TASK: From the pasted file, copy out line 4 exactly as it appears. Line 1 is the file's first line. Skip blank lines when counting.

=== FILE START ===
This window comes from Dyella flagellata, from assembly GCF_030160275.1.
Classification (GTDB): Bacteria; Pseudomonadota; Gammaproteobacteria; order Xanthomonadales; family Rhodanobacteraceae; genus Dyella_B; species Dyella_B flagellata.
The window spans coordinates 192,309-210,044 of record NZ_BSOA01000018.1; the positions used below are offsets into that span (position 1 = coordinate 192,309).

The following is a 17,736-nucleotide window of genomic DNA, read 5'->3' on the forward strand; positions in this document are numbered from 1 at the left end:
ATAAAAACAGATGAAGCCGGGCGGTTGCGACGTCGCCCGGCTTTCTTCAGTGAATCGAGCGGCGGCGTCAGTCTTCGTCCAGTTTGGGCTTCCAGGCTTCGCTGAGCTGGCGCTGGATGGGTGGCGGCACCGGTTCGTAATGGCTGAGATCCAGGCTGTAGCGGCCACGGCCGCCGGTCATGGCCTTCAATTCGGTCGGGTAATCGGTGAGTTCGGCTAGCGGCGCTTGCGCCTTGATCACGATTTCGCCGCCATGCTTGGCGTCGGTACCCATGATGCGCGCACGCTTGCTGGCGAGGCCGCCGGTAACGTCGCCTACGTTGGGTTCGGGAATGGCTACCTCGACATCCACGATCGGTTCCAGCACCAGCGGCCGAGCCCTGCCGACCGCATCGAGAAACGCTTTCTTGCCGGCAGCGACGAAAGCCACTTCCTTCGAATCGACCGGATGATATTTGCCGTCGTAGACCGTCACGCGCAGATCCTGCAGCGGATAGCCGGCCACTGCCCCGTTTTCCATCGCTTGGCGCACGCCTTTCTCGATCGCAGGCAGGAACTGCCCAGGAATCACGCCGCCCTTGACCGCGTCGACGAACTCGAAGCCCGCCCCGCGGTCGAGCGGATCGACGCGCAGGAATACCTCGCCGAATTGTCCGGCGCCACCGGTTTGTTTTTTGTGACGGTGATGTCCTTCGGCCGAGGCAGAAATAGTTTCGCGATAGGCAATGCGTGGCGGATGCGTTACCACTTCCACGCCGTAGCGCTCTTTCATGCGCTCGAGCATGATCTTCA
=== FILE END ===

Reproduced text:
The following is a 17,736-nucleotide window of genomic DNA, read 5'->3' on the forward strand; positions in this document are numbered from 1 at the left end: